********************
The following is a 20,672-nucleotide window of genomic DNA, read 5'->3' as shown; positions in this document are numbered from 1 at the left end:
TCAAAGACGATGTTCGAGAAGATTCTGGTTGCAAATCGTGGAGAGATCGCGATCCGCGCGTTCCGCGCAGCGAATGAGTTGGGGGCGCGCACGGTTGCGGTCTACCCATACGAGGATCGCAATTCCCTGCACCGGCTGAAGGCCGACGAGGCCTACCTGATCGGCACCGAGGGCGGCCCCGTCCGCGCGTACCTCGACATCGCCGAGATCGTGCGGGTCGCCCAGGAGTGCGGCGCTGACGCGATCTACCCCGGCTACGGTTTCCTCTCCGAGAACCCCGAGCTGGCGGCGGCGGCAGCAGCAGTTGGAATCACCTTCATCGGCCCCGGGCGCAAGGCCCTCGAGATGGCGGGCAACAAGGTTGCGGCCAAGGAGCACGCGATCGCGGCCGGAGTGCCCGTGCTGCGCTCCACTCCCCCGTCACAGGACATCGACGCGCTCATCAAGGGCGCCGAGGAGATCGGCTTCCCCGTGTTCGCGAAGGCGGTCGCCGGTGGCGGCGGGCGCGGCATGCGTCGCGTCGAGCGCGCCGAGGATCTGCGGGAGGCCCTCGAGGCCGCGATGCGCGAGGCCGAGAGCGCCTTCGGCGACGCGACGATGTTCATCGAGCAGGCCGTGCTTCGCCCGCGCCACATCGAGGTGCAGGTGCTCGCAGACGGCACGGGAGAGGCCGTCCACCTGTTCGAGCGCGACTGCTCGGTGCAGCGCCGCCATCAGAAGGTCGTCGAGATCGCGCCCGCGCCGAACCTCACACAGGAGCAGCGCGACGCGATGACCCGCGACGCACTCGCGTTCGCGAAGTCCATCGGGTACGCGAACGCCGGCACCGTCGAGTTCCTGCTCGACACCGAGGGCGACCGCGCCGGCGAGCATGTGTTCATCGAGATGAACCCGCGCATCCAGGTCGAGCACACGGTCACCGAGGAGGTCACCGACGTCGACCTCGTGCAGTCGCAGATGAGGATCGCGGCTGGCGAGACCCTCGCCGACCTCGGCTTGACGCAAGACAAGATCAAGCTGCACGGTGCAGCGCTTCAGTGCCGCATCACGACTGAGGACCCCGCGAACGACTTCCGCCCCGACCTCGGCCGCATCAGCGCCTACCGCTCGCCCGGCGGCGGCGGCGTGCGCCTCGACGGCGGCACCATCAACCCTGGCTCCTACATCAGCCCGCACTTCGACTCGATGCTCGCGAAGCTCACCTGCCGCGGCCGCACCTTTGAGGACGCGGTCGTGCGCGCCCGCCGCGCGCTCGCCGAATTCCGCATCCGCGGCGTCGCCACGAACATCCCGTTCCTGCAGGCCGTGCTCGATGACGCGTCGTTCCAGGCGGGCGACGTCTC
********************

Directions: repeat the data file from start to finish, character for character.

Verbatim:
The following is a 20,672-nucleotide window of genomic DNA, read 5'->3' as shown; positions in this document are numbered from 1 at the left end:
TCAAAGACGATGTTCGAGAAGATTCTGGTTGCAAATCGTGGAGAGATCGCGATCCGCGCGTTCCGCGCAGCGAATGAGTTGGGGGCGCGCACGGTTGCGGTCTACCCATACGAGGATCGCAATTCCCTGCACCGGCTGAAGGCCGACGAGGCCTACCTGATCGGCACCGAGGGCGGCCCCGTCCGCGCGTACCTCGACATCGCCGAGATCGTGCGGGTCGCCCAGGAGTGCGGCGCTGACGCGATCTACCCCGGCTACGGTTTCCTCTCCGAGAACCCCGAGCTGGCGGCGGCGGCAGCAGCAGTTGGAATCACCTTCATCGGCCCCGGGCGCAAGGCCCTCGAGATGGCGGGCAACAAGGTTGCGGCCAAGGAGCACGCGATCGCGGCCGGAGTGCCCGTGCTGCGCTCCACTCCCCCGTCACAGGACATCGACGCGCTCATCAAGGGCGCCGAGGAGATCGGCTTCCCCGTGTTCGCGAAGGCGGTCGCCGGTGGCGGCGGGCGCGGCATGCGTCGCGTCGAGCGCGCCGAGGATCTGCGGGAGGCCCTCGAGGCCGCGATGCGCGAGGCCGAGAGCGCCTTCGGCGACGCGACGATGTTCATCGAGCAGGCCGTGCTTCGCCCGCGCCACATCGAGGTGCAGGTGCTCGCAGACGGCACGGGAGAGGCCGTCCACCTGTTCGAGCGCGACTGCTCGGTGCAGCGCCGCCATCAGAAGGTCGTCGAGATCGCGCCCGCGCCGAACCTCACACAGGAGCAGCGCGACGCGATGACCCGCGACGCACTCGCGTTCGCGAAGTCCATCGGGTACGCGAACGCCGGCACCGTCGAGTTCCTGCTCGACACCGAGGGCGACCGCGCCGGCGAGCATGTGTTCATCGAGATGAACCCGCGCATCCAGGTCGAGCACACGGTCACCGAGGAGGTCACCGACGTCGACCTCGTGCAGTCGCAGATGAGGATCGCGGCTGGCGAGACCCTCGCCGACCTCGGCTTGACGCAAGACAAGATCAAGCTGCACGGTGCAGCGCTTCAGTGCCGCATCACGACTGAGGACCCCGCGAACGACTTCCGCCCCGACCTCGGCCGCATCAGCGCCTACCGCTCGCCCGGCGGCGGCGGCGTGCGCCTCGACGGCGGCACCATCAACCCTGGCTCCTACATCAGCCCGCACTTCGACTCGATGCTCGCGAAGCTCACCTGCCGCGGCCGCACCTTTGAGGACGCGGTCGTGCGCGCCCGCCGCGCGCTCGCCGAATTCCGCATCCGCGGCGTCGCCACGAACATCCCGTTCCTGCAGGCCGTGCTCGATGACGCGTCGTTCCAGGCGGGCGACGTCTC